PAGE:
I like this essay, because it brings closer the game "alpi"nism to people not knowing the alps. For someone thinking of his first alpine season it would really be quite helpful I suppose.
As you utilize the actual Montblanc accident as an opener, I miss clearly one IMHO important statement:
Montblanc 3-summits-traverse contains at least two quite risky stretches (speaking of avalanches, serac fall, ...), which alone contribute VERY significantly to the death toll at Montblanc.
I would guess that there are much more fatalities on the tacul and maudit slopes than in the grand coloir you mentioned.
No analysis is carried out, what the reasons of the accidents are or on what routes they occur.
From the view of an european mountaineer knowing the hustle and bustle in the alps I must agree to as' harshly criticised comment -- the essay does not contain too much information.
As far as Montblanc itself is concerned it remains quite superficial.
I'm sorry to say that, as the article seems to me quite interesting for non-europeans as said above.
The most known Mont Blanc 'Russian roulette' type risk is the Grand couloir traverse. See this comprehensive survey (sorry in French) made recently by Ptezl: http://www.fondation-petzl.org/userfiles/avant-projet_de_securisation(1).pdf
For most precise statistics and their analysis, note that both the CAF (French Alpine Club) and CAS (Swiss Alpine Club) do gather statistics every year and have done so for many years. You can contact them to get hold of them, they have always been made public in their magazines.
Whatever I found the article 'Why Is Mont Blanc One of the World's Deadliest Mountains?' very well written and a very good analysis quite amazing coming from a novice climber. I have noted particularly the 'complacency' element of the professionals. I have seen so many guides and friends die because of it. Last summer again with the Mont Maudit avalanche in which 9 died among whom a most known British Himalayist Roger Payne (and safety instructor!). His friend and mine, Victor Saunders, another British guide and most experienced himalayist saved his life and that of his client after having second thoughts and deciding to leave the Cosmiques hut some time later to get to the Maudit cwb with enough light to assess the snow conditions. Every professional knew that those conditions were extremely dangerous and that had been so for more than a week (light but continuous snow falls for several days, the mountain stayed constantly in the clouds - so snowing - with very high SW wind - 100-140 Km/h accumulating fresh snow on the Maudit slopes above the cwb and with a high probability of forming windslabs on all NE faces) . No guide from the Compagnie des Guides de Chamonix did go that day so dangerous it was, but an independant guide from Les Houches, who also had his life saved and of his two clients as his alarm clock failed and he was awakened late by the guardian, so they arrived on the Maudit 5 minutes behind the main group. They were only caught by the end of the avalanche and on its side, so got out with just wounds. Victor with his client, a doctor, got them out, after having called the PGHM. The Chamonix politicians covered the guides in stating that all were experienced climbers (which they were - guides as well as their clients) and that no one could predict this windslab avalanche mixed with seracs!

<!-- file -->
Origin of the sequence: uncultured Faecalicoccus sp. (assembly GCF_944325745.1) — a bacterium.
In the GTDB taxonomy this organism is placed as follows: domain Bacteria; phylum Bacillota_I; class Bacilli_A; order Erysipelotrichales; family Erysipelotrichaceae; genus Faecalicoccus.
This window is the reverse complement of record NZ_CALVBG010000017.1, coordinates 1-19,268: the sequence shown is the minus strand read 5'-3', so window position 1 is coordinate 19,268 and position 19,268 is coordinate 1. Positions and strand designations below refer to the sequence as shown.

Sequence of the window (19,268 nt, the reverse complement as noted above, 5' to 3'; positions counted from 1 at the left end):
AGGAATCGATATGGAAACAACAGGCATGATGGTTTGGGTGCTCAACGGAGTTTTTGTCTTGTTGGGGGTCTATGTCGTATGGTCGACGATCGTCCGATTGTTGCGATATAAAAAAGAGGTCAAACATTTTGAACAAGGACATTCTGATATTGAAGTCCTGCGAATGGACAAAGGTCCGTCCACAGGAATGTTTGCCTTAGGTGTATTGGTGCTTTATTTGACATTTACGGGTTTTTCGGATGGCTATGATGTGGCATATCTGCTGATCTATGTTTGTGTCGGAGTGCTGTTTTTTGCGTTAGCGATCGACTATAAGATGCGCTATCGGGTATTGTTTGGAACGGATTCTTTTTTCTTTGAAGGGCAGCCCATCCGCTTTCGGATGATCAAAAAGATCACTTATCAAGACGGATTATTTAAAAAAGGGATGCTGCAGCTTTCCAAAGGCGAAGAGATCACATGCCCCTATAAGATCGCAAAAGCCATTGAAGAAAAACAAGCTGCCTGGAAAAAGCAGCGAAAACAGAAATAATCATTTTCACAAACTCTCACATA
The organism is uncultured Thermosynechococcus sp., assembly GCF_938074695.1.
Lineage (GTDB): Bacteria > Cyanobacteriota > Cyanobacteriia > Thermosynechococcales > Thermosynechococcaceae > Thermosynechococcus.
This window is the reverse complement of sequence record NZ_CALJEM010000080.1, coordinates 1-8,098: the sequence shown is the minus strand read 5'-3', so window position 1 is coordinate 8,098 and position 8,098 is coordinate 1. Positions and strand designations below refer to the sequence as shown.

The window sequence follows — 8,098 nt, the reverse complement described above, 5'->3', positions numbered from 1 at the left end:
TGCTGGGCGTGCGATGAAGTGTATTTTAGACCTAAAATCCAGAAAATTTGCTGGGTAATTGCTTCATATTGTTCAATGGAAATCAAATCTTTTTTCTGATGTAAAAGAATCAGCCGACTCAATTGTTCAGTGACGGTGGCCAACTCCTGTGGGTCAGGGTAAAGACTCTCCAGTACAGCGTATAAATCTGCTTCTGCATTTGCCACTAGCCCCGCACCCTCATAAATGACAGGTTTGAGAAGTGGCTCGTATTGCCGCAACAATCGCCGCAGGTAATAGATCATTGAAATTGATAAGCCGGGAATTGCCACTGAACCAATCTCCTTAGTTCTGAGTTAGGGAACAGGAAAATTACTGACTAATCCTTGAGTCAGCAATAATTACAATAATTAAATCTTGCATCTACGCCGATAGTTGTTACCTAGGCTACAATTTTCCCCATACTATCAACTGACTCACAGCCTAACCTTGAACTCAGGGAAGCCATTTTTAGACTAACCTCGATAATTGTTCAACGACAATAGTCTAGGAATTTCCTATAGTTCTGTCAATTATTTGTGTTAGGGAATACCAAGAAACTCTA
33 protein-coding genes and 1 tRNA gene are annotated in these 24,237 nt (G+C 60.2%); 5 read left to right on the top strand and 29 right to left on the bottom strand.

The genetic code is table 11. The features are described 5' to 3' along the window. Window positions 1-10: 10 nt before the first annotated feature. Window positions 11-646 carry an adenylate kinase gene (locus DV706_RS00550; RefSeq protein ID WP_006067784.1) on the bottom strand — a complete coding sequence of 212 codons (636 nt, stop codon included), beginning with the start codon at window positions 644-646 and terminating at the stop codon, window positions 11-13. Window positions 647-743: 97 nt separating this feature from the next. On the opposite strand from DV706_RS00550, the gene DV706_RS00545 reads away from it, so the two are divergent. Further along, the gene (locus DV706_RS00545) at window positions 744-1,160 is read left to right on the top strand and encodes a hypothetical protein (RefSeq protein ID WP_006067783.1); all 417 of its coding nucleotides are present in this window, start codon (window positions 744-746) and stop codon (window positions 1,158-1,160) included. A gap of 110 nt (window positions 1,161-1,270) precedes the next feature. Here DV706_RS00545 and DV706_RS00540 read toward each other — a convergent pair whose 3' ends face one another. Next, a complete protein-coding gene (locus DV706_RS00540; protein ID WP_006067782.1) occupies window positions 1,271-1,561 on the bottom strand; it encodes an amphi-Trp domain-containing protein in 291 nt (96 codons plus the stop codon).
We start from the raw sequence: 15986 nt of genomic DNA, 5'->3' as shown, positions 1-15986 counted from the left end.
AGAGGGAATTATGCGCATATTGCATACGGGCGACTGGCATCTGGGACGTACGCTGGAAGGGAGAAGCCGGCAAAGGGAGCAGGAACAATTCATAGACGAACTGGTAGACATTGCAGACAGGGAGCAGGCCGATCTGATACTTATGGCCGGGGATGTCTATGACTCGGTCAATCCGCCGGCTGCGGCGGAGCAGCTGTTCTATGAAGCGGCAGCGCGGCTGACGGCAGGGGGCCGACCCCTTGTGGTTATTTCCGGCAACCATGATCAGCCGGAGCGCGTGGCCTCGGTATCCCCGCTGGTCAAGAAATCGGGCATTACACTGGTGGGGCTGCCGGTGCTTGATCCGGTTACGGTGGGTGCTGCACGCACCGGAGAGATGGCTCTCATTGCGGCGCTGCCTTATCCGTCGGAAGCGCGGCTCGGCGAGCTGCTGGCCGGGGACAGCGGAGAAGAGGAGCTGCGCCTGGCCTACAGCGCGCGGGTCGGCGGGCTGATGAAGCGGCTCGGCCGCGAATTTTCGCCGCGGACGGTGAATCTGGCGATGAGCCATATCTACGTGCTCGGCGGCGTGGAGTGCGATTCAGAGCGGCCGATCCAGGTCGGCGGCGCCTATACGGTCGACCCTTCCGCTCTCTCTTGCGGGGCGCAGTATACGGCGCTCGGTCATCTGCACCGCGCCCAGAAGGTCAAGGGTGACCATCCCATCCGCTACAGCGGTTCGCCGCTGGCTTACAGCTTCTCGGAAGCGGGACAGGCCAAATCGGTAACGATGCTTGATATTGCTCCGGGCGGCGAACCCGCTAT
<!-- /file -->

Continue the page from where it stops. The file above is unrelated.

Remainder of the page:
As one of my friend, a young guide from the Companie des Guides de Chamonix told me: I had told my client who wanted so much to do the Mont Blanc that for the third time over the week I refused to guide him to the Mont Blanc in the current conditions and took him instead to a much less interesting climb - for him - When he learned about the avalanche he went looking for me to thank me.
I would certainly not blame the professionals and amateurs as well who take risks in the mountains that it be that specific day or any other. It is their choice and their freedom, but to state that it was unpredictable, no!